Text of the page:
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What is Memory?

Image of child in bowling alley covering his ears to block the noise. Raleigh Psychotherapy, counseling, Memory, Katherine Broadway

Dianne has been dating Joseph for three years. They have a warm and loving relationship. He treats her with respect and kindness, and is willing to help her when she needs him. They share many interests and spend a lot of their time having fun. Conversation is lively, interesting and intimate. Dianne and Joseph talk about conflicts and disagreements, and can usually resolve them in mutually satisfying ways. Dianne has never told him that she loves him and often needs to make distance. This is particularly true after being intimate.

John has been married twice. After his second intense and painful marriage, he quit dating and says that he never wants another close relationship. He believes that the only way for him to have a content, happy life is to be single.

Dianne and John ask the same question, “Why am I so afraid of closeness?”

The answer can be found in the experiences they had in childhood. When asked to recall what it was like to be close growing up, they have few memories. They don't recall the events that taught them to be afraid of closeness because of the way memory and learning develop.

For a more detailed answer, we need to examine how memory works. Memory is the brain’s ability to encode, store, and retrieve information. It is the means by which we use our past experiences to inform our beliefs, feelings and responses in the present. Memory takes different forms, including images, sounds, smells and


There are two categories of memory:

1. Explicit/declarative Memory:

This is what we usually think of when we use the word “memory”. This is information that is consciously stored and retrieved using the thinking side – the left brain. This information is factual. Explicit memory contains information, episodes, events that are grounded in the here and now. This type of memory is not shaped by emotions; it is composed of facts.

2. Implicit/procedural Memory:

These memories are not based on consciously storing and retrieving information. These memories are stored in the right brain. In order to create a memory, the hippocampus has to be engaged in the process. Unfortunately, it is not always available; therefore, the event is not encoded in the brain as a conscious memory.

During the first 36 months of life, the hippocampus is not mature enough to function in this role. Experiences are encoded in their pure form: raw unconscious memory pockets. The data for the event is scattered throughout the body. The information is not integrated into a coherent, conscious memory, nor is it time stamped “Happened in 1965.” Implicit memories do not feel as though they are coming from the past, therefore, they hijack the current experience.

How does this answer the question asked by Dianne and John?

In situations where fear and pain are involved, the learning that occurs is dissociated from the event. That makes it almost impossible to recall the events that led to certain behaviors and beliefs.

Dianne had a mother who ran hot and cold. After her birth, Dianne’s mother suffered from postpartum depression. When she was feeling good, her mother would hold her, cuddle her, and speak soothing words to her. Dianne would look into the face of a loving, smiling mother. When her mother was depressed, she would be silent, give her a bottle without picking her up, and leave her alone for long periods of time. At these times, Dianne looked into the face of a sad, distant mother and felt no love.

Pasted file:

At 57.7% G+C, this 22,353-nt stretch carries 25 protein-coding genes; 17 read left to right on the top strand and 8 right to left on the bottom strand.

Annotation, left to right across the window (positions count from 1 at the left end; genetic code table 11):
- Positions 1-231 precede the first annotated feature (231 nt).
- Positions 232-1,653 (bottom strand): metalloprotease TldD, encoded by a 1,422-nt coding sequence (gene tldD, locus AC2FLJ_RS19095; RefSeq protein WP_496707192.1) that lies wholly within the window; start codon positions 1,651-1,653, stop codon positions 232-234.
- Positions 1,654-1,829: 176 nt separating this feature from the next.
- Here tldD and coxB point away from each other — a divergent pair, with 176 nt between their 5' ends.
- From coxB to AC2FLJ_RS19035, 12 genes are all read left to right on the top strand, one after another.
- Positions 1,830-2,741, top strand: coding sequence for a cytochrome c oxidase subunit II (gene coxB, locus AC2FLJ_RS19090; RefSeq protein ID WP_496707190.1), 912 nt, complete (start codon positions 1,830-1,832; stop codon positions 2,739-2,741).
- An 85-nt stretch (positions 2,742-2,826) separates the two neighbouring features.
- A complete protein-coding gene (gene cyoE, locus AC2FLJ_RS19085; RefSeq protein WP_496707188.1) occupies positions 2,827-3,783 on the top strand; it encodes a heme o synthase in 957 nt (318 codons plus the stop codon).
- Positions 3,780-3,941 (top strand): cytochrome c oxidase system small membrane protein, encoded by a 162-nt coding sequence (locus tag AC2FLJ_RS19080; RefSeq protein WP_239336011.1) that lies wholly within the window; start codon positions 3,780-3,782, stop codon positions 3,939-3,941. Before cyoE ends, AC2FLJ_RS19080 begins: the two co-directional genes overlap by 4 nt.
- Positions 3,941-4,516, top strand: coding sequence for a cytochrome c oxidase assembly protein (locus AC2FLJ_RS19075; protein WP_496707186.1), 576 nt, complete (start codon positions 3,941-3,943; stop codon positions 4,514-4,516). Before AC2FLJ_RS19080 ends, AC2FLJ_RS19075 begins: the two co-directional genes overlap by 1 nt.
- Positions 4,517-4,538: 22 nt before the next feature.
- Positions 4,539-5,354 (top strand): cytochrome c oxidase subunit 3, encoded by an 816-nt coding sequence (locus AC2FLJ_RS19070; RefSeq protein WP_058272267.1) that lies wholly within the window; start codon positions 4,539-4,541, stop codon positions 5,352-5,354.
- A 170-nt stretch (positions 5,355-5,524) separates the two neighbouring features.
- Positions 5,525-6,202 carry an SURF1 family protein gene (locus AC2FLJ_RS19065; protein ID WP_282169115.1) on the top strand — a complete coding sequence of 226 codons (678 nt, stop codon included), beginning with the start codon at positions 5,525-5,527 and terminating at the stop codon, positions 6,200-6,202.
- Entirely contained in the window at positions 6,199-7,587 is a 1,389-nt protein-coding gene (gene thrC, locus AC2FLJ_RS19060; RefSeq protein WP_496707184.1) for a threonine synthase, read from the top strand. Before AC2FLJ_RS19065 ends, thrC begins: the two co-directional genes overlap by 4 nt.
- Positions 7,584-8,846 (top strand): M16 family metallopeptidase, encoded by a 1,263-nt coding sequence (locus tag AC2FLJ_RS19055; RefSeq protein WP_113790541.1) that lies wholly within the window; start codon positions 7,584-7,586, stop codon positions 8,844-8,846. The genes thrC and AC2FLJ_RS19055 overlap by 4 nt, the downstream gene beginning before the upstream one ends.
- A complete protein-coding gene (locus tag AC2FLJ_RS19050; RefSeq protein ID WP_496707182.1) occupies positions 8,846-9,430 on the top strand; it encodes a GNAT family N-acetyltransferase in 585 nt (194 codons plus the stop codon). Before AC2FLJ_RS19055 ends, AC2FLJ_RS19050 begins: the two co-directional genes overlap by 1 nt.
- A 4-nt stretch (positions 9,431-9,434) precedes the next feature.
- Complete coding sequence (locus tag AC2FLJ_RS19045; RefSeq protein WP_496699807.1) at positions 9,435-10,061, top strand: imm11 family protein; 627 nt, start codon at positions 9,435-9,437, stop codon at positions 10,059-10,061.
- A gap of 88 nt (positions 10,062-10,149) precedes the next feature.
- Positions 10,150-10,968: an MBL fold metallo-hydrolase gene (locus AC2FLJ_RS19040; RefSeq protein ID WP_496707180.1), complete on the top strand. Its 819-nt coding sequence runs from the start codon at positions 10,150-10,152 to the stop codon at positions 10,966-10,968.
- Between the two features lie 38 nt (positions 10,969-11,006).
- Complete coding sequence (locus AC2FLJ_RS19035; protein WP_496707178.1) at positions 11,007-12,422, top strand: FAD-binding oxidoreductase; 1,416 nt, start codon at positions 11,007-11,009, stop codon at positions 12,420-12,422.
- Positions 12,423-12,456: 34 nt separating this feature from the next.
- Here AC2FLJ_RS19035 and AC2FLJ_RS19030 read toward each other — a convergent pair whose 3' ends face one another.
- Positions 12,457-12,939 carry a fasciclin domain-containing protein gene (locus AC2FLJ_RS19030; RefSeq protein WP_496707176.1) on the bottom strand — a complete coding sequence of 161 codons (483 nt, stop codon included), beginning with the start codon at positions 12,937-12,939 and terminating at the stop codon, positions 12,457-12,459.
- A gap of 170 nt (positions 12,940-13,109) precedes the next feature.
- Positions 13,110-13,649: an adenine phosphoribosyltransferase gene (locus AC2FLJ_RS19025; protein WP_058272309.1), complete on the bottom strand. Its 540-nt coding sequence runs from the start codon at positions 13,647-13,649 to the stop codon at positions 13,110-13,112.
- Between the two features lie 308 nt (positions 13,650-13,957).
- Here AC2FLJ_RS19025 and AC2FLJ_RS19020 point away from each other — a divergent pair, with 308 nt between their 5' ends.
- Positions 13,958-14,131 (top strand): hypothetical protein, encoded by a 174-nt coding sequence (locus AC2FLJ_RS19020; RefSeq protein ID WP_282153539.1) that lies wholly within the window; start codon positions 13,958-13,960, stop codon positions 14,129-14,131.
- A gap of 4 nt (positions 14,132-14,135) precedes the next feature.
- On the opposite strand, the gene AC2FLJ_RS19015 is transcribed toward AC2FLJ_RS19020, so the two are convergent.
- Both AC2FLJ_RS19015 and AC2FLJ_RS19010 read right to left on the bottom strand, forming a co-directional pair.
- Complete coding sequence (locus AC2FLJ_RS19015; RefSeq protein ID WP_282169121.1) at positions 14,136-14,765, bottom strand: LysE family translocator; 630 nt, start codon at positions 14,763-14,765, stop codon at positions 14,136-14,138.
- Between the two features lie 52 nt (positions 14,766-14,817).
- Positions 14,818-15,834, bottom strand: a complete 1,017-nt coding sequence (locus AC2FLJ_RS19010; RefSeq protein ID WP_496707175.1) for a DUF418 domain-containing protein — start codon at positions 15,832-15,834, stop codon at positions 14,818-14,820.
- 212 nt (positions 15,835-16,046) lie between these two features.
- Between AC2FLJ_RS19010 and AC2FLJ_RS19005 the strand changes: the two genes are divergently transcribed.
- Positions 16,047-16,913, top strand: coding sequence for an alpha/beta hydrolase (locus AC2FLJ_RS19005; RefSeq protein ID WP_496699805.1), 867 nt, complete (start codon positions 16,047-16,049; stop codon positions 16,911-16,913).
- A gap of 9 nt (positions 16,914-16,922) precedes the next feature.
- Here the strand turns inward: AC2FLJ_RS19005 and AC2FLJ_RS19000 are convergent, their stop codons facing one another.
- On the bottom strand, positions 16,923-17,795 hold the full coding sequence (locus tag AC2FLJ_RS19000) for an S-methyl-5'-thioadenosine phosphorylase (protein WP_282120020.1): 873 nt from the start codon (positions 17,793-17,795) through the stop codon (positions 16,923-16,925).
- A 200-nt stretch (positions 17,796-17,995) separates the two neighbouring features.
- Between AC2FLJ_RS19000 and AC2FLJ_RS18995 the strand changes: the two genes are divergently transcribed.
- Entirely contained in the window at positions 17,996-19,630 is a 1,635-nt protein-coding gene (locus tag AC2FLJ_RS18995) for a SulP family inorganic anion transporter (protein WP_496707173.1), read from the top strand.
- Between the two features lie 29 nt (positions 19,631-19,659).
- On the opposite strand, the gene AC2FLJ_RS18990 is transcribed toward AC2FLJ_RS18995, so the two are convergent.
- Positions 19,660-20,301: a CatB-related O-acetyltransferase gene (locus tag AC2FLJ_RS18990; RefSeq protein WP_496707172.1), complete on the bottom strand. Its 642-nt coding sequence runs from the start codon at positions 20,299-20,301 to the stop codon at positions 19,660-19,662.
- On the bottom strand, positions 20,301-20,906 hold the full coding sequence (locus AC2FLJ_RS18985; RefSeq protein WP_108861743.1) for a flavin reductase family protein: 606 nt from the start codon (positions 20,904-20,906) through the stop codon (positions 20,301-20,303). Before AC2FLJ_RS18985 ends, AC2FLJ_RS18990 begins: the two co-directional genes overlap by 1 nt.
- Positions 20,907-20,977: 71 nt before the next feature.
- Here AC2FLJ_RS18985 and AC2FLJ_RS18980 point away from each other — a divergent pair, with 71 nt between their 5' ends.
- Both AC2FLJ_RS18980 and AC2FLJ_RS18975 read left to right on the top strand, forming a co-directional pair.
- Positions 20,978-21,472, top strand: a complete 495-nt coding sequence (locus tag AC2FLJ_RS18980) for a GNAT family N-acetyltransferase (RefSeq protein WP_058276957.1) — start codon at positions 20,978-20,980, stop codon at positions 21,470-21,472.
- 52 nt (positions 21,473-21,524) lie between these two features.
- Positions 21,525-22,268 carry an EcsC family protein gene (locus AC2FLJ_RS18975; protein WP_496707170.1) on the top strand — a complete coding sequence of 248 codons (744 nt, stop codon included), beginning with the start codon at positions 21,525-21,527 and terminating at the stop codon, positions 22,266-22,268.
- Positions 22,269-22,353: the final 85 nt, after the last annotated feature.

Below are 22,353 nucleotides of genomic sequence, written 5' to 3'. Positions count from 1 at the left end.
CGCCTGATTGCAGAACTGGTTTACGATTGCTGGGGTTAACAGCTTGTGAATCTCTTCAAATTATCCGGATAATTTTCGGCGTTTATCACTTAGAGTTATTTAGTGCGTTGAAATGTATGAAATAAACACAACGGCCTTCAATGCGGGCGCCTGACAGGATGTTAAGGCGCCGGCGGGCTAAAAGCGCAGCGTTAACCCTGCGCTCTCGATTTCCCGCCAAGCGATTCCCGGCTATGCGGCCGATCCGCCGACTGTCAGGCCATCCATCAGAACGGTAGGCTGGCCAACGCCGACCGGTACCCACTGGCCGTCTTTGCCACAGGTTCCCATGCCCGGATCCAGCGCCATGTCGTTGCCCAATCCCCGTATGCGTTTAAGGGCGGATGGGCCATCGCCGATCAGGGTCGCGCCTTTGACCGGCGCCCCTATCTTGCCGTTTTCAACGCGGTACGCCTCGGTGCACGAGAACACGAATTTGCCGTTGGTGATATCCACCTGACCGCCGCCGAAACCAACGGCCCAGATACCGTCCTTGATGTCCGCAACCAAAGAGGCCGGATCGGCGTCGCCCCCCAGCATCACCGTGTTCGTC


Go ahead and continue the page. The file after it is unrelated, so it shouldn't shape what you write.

John’s mother did not want to have children. When she discovered she was pregnant, she was angry, disappointed and afraid. Because of religious beliefs, she decided against an abortion. When John was born, his mother’s anger was expressed in the way she held him, spoke to him and looked at him. When he looked into his mother’s face, all he saw was her anger and disgust that he was there to interrupt her life.

Dianne and John learned that it was not safe to be close. As babies, they needed attachment to a loving caretaker to survive. They needed tenderness, love and gentle care to thrive and develop a sense of safety. They were drawn to their mothers out of need and instinct. Dianne would occasionally find love and connection with her mother but soon that would turn to rejection. John lived with consistent rejection and anger.

Dianne and John have implicit memories that informed them what to expect from close relationships.

They created expectations about the world, how it works and what to expect based on the experience they had with their mothers. They had no conscious knowledge of it and were controlled by it. They were afraid of being close because these implicit memories would emerge to warn them that closeness would lead to being hurt.

To use part language, different parts of Dianne and John stepped forward to attempt to protect them. Unfortunately, the beliefs and methods presented were out-dated and caused hurt rather than protection. What each one needed was an internal self that could take charge and make decisions based on the here and now.

In the healing process, it is important to understand the language of the brain and the body, as well as the words that are spoken. It is necessary to pay attention to body responses and posture, often-used words, phrases and expressions, feelings that can be tolerated and feelings that cannot be tolerated. These signs can help you begin to uncover an implicit memory that may be driving your behavior without your knowledge.

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